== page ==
Madagascar Equipment Report

Now that I’ve had some time to recover from my Madagascar trip, I wanted to write a bit about how my equipment choices worked out. In this article I’ll talk about the camera, lenses, etc. while actually shooting. In the next article, I’ll talk about my solution for backing-up and downloading images while on the trip.
This was my first time shooting in a jungle environment, and I found that it presents some interesting challenges. First of all, it’s dark…very dark. Most of my images were shot at 1600 ISO, which on the 1Ds Mark III is a very good compromise between sensitivity and noise. Still, I could have used an even higher ISO in some cases, and for many of my macro shots with the 180mm lens I was shooting lots of frames at 1/50 sec to make sure I ended up with some that were sharp enough. If you’re a Nikon shooter, a the D3 or the D700 would probably be great for this kind of trip. Some kind of image stabilization is a must, whether it’s IS/VR in the lens or a tripod/monopod or both. I often found that there was no room or time to setup my whole tripod, such as when photographing fast moving frogs on a pandanus plant. Instead, I would sometimes use my tripod like a monopod by extending the legs and leaving them folded together to form a single support.
Second, it can be hard to compose clean images with so many trees around. Either there are branches between you and the subject, or the background is full of crisscrossing branches or flat gray sky. Mostly this problem is solved by patience and having a good guide, but I also wished for a lens like a 300mm f/2.8. On a full-frame body like the 1Ds, this would have been an ideal lens for photographing lemurs in their environment while still having a nice shallow DOF to clean up the backgrounds. Although the lemurs sometimes come down close to the ground, I often wished that I could get up into the canopy to be on their level.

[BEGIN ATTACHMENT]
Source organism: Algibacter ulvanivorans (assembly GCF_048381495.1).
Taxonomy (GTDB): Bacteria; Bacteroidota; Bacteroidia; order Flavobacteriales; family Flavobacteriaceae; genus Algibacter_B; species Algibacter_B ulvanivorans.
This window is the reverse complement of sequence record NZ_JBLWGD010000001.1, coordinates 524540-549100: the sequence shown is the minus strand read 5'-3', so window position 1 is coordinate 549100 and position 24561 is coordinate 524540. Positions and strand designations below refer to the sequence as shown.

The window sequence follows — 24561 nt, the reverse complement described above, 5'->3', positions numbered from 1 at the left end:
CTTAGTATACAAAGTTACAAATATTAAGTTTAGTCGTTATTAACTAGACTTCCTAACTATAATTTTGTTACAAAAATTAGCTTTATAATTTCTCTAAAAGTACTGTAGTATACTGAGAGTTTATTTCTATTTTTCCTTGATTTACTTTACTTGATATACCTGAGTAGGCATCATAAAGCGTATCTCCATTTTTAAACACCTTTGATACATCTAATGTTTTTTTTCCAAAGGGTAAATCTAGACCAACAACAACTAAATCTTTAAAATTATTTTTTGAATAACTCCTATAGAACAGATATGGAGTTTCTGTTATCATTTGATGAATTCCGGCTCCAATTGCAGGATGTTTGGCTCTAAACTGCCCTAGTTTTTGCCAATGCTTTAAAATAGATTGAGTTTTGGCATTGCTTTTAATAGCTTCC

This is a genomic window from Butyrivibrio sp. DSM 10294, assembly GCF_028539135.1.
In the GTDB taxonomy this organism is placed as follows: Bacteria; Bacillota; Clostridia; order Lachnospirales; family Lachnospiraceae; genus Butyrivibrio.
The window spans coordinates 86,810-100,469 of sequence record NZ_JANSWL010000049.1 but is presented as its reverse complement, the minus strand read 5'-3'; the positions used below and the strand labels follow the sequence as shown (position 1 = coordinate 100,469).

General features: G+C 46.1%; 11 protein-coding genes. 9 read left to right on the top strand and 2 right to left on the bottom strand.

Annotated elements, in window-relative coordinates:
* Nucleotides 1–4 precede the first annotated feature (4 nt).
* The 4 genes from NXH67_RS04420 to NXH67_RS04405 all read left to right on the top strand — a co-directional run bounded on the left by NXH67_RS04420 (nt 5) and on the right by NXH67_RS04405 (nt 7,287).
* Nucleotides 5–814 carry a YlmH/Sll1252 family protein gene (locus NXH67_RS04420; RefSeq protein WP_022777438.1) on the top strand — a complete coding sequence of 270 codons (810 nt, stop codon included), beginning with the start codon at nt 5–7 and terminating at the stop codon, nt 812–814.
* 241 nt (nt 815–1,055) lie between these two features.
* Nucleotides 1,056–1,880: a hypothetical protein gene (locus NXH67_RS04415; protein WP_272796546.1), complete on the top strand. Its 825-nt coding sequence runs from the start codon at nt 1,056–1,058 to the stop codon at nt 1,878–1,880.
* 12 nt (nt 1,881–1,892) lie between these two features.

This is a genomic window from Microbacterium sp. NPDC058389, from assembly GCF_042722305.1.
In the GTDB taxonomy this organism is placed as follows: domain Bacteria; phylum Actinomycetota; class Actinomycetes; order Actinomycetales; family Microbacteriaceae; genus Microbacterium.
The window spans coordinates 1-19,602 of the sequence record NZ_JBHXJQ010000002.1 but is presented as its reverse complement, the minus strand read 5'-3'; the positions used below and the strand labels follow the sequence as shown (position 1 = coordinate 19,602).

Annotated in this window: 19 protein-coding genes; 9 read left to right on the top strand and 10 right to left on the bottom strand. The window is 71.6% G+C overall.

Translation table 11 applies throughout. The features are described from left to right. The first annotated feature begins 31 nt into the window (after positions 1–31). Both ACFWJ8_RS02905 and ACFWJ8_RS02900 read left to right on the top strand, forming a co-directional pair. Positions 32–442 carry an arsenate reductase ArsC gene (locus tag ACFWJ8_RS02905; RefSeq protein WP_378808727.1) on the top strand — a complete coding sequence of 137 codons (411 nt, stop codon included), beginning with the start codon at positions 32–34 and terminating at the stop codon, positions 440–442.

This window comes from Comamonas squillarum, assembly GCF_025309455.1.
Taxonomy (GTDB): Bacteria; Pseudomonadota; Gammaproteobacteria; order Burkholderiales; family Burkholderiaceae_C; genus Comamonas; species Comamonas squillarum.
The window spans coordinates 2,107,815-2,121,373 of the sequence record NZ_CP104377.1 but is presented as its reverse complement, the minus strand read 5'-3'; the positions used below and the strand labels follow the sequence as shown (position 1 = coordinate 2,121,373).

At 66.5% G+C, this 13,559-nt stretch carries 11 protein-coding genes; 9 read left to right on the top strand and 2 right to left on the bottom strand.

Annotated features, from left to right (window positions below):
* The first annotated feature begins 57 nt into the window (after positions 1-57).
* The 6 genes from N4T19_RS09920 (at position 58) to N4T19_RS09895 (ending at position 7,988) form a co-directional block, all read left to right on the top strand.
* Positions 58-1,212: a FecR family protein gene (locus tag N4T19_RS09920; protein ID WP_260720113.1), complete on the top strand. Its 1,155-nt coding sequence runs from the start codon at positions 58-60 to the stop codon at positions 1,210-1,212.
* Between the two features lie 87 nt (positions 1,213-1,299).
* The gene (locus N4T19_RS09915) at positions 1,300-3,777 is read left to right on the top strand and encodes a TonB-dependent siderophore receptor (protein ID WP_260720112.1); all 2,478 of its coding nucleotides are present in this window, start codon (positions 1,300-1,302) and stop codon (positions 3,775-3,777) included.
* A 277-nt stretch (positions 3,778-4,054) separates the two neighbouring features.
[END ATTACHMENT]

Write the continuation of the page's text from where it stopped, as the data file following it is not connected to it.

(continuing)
Third, it’s wet. This one is more obvious, and I planned ahead for it. I used a wonderful belt system from Think Tank Photo so that I wouldn’t have to keep setting a backpack down on wet, muddy ground. All the lens pouches have their own removable rain cover, and there are lots of well thought-out details. My Canon camera body and L-series lenses are all weather sealed and stayed dry on the one really rainy day that we had. However, my Sigma 180mm macro lens is not sealed, so I brought an Aquatech raincover to protect this lens. I was less pleased with this, as it was quite fiddly to take the cover on and off the camera body when changing lenses. Another option would have been to buy the more expensive Canon 180mm macro, which is weather sealed. A word of caution: even the weather sealed bodies and lenses will not necessarily stand up to sustained rain, and unfortunately Canon doesn’t provide any guidelines as to how much rain is “too much”.